As a policy aimed at keeping drugs away from children, prohibition clearly doesn't work
Not even the most libertarian-minded of reformers would argue that drugs (of any kind) should be readily available to children. Likewise, one of the most common reasons for backing prohibition, especially among parents, is the belief that it will mean their children can't easily get their hands on potentially harmful substances.
As Prof. David Courtwright puts it in his book Forces of Habit, prohibition is seen as an insurance policy the costs of which are borne by people who shouldn't be behaving that way anyway.
But any government policy must be judged by its outcomes, not its intentions. And if they want to, it's not hard for minors to get hold of illegal drugs.
The UK data are confused by the figures for alcohol/tobacco and for illegal drugs coming from different surveys, by the rate for regular drinking being judged by past-week consumption as opposed to past-month for current drug use, and by 'adults' being defined as including 16- and 17-year-olds who still can't legally purchase cigarettes or booze.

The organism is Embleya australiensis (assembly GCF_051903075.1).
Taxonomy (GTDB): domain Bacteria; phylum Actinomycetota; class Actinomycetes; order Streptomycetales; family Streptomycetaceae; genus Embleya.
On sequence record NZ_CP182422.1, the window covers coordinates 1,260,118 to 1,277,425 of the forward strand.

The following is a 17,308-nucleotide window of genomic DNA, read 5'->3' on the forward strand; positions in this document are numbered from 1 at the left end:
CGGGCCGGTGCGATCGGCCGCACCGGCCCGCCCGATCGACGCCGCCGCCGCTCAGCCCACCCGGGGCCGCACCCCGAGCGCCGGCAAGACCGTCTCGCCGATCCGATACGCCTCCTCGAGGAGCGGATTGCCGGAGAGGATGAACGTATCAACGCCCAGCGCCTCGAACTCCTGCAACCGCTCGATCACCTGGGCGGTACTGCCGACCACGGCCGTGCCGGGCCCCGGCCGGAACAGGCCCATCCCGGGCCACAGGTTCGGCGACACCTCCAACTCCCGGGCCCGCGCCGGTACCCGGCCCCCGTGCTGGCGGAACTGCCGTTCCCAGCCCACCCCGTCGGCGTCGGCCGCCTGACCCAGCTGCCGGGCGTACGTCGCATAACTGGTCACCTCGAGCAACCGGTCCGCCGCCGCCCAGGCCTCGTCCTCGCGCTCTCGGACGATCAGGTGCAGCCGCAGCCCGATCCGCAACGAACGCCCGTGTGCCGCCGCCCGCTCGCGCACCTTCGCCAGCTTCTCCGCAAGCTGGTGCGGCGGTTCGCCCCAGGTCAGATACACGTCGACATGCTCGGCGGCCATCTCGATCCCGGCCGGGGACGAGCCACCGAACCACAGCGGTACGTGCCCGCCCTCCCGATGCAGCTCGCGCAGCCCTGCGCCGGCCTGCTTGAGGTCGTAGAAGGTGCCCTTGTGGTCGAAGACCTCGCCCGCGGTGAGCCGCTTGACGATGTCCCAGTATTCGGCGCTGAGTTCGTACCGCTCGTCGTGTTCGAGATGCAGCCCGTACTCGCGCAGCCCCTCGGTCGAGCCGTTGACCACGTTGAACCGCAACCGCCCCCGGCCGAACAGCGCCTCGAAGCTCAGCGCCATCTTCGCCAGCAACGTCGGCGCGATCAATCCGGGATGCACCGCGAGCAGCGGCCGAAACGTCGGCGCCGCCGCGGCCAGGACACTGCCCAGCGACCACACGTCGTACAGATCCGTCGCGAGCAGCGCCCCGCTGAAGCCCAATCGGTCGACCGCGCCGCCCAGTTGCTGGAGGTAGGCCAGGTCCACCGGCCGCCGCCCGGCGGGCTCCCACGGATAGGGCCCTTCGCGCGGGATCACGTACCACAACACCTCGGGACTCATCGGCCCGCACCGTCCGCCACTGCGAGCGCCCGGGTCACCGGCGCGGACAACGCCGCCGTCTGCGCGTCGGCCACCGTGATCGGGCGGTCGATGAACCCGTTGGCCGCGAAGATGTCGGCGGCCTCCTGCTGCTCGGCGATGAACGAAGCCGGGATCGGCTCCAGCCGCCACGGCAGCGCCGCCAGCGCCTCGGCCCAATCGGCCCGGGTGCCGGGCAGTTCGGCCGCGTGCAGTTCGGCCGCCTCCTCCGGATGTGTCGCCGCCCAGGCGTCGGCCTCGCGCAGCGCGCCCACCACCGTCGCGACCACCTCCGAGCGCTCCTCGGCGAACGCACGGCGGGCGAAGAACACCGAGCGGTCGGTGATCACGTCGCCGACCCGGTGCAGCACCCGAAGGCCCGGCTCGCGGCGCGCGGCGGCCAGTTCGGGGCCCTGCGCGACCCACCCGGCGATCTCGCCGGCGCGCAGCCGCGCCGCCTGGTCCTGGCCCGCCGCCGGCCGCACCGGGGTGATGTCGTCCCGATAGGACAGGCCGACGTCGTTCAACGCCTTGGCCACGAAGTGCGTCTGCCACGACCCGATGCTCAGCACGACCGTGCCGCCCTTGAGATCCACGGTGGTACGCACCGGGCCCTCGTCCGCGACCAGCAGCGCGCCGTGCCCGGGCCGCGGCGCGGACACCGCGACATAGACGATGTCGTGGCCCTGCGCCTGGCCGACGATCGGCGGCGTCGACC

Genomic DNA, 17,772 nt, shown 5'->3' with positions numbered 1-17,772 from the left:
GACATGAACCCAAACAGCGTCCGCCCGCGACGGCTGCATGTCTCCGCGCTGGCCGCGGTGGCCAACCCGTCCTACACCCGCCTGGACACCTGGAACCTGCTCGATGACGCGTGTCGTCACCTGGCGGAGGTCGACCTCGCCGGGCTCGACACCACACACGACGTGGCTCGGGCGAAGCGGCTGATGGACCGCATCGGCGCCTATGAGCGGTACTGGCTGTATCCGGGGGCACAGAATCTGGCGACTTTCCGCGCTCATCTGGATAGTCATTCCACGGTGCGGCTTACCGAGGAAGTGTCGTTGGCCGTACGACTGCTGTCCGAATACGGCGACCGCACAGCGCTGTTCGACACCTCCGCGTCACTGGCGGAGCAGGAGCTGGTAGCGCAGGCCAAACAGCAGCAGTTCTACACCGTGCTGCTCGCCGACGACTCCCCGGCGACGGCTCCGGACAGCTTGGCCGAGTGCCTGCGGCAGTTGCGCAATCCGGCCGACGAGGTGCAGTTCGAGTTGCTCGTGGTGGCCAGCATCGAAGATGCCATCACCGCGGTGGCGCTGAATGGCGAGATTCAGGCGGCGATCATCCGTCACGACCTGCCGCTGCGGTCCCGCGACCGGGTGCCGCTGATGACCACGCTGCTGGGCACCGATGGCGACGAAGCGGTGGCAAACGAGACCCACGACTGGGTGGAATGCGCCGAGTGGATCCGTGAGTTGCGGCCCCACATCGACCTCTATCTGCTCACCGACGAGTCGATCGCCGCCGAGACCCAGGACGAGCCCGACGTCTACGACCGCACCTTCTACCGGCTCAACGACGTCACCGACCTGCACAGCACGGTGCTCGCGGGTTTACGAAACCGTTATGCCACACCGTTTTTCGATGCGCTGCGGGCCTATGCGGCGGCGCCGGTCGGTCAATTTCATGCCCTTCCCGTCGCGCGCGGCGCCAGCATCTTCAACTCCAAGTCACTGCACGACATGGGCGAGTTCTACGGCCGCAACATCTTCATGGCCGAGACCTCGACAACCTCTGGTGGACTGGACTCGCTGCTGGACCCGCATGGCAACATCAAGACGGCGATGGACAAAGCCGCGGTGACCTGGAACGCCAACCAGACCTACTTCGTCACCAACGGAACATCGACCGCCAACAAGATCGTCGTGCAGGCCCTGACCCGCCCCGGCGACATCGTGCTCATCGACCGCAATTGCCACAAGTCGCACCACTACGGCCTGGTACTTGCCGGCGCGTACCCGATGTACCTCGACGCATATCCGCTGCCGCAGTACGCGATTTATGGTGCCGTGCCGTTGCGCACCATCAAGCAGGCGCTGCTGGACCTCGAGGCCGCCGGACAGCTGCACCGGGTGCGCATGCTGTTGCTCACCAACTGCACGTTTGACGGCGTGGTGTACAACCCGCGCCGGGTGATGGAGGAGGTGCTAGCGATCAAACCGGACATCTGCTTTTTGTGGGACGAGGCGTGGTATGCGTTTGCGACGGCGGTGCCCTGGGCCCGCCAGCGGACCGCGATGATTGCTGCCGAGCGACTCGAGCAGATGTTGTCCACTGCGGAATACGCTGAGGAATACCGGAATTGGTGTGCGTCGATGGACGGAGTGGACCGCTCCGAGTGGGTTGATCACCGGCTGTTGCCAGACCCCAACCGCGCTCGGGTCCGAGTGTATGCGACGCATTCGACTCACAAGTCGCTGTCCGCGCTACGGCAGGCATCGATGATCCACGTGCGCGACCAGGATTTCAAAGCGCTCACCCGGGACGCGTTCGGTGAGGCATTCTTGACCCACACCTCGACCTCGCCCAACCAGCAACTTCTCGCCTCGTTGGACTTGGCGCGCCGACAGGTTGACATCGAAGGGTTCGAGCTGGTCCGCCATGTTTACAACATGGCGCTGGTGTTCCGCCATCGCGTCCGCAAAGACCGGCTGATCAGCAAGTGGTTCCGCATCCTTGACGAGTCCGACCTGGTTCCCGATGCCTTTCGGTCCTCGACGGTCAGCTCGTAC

Still, the numbers may yet be instructive. It's true that the actual rates of drug use are lower than the levels of drinking and smoking. But the proportions of children who drink and smoke are much lower than the proportion of adults who do, while the percentages of children and adults who use illegal drugs are around the same levels.
So perhaps it isn't significantly harder to get hold of drugs for children than it is for adults.
The US data are more damning still, despite them prosecuting their war on drugs rather more aggressively than we do in the UK.
According to data in the National Institute on Drug Abuse's High School and Youth Trends publication [PDF], the a higher proportion of children in the eighth, tenth and 12th grades reported having smoked marijuana in the past month than smoked cigarettes. (For context, eighth-graders are 13–14 years old; it's the equivalent to English year nine.)
There are a number of reasons why this might be the case. Street dealers don't ask for ID, since they're already operating illegally and don't have any licence to lose. The lower incentives for black-market trade in alcohol and cigarettes mean that children who do want them (and I'm assuming that there are more of them than those who want to use stronger drugs) have to go looking for them actively, rather than being offered – however near-mythical the idea of "pushers" actually is. And, as reported a few weeks ago, the opportunities to make money selling drugs facilitate their use.
But whatever the reasons, when more children are smoking an illegal drug than a legal one, isn't it time to admit that prohibition has been an abject failure?